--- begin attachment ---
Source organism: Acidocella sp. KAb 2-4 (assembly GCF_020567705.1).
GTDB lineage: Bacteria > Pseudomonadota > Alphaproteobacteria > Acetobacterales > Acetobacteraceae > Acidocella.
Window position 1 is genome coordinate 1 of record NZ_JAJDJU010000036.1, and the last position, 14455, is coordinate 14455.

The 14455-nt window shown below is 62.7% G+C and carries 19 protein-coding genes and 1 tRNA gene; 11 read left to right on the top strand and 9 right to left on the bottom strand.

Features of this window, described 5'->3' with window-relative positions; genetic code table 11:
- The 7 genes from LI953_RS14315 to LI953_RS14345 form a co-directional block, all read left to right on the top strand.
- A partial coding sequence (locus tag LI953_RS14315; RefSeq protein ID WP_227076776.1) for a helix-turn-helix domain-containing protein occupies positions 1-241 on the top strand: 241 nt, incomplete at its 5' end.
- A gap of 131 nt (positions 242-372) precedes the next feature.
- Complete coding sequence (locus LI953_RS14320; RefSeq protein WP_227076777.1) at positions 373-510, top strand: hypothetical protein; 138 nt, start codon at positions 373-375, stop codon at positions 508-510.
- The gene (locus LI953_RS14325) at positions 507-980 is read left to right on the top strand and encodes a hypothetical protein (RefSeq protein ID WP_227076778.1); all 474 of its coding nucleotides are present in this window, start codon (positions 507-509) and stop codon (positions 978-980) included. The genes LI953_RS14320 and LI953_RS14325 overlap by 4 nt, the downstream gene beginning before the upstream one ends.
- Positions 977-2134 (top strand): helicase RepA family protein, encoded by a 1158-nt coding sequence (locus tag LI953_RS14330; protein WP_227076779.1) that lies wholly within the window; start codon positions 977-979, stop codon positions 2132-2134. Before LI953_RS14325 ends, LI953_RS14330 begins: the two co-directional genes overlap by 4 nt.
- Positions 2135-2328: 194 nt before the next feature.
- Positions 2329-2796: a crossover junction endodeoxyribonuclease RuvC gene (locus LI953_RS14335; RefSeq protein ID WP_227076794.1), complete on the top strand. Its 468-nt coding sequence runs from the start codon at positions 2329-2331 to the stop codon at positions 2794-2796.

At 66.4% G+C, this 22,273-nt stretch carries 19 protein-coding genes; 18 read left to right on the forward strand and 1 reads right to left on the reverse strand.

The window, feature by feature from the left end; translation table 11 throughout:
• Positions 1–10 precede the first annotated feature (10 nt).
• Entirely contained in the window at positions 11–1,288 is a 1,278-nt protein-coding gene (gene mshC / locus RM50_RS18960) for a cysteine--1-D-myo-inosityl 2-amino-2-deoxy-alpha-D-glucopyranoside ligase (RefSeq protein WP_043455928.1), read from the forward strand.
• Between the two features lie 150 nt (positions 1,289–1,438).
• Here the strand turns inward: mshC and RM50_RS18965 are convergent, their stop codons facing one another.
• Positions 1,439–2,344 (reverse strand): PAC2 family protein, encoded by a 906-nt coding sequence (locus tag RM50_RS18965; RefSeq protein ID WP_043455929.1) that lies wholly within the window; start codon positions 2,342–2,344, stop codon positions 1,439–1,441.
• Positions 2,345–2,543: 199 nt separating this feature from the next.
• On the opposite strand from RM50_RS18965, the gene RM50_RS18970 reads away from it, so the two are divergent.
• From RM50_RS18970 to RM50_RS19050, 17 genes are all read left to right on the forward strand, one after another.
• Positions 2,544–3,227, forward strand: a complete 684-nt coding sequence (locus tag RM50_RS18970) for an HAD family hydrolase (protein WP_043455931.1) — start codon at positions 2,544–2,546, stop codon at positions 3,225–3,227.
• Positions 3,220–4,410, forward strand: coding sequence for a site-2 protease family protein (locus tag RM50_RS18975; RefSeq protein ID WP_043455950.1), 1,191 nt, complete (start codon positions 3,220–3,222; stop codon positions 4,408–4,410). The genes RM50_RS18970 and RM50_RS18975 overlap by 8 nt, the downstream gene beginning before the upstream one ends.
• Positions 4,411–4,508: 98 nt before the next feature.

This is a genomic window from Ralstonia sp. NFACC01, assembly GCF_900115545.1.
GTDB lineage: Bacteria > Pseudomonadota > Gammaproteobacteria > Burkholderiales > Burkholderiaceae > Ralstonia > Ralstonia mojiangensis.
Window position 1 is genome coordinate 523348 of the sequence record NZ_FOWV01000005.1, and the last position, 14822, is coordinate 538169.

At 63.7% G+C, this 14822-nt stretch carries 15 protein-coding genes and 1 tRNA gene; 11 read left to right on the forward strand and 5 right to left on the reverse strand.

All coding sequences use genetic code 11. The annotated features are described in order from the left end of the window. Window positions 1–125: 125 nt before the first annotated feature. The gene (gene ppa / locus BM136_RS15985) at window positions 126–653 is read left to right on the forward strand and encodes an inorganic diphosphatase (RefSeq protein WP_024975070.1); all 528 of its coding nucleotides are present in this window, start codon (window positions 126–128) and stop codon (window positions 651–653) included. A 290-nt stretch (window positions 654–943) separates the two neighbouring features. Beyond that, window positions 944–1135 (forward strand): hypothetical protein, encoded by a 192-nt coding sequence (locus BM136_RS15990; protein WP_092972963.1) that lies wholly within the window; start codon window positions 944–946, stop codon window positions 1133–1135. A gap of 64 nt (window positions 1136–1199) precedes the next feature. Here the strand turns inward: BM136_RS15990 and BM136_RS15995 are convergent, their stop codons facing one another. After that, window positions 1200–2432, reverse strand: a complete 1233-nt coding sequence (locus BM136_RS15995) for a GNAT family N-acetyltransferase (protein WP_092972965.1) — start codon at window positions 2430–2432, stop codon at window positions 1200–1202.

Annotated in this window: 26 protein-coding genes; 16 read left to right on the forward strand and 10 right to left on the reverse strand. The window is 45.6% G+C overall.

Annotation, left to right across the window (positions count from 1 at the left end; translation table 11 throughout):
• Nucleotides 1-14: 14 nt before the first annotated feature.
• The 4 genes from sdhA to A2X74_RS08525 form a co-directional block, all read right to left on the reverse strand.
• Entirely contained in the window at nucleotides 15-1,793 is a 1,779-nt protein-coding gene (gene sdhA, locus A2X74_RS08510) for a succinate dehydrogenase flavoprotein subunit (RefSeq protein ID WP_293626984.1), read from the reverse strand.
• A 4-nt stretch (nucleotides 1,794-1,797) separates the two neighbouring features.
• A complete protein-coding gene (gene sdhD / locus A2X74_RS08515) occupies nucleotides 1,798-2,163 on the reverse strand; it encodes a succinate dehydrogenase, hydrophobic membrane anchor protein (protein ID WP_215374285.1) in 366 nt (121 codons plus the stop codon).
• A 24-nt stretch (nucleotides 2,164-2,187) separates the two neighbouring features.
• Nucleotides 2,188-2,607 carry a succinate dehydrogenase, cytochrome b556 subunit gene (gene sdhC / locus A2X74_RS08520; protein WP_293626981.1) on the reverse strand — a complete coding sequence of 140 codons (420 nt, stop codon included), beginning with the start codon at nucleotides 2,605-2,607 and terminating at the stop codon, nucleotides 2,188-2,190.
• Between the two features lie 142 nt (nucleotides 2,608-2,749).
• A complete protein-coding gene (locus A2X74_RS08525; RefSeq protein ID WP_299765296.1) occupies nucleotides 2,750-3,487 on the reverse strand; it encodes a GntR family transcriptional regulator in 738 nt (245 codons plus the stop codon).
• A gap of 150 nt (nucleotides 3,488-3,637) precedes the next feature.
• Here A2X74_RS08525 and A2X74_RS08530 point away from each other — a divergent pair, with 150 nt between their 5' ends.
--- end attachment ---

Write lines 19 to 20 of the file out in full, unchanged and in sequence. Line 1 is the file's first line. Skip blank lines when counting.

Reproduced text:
• Here the strand turns inward: mshC and RM50_RS18965 are convergent, their stop codons facing one another.
• Positions 1,439–2,344 (reverse strand): PAC2 family protein, encoded by a 906-nt coding sequence (locus tag RM50_RS18965; RefSeq protein ID WP_043455929.1) that lies wholly within the window; start codon positions 2,342–2,344, stop codon positions 1,439–1,441.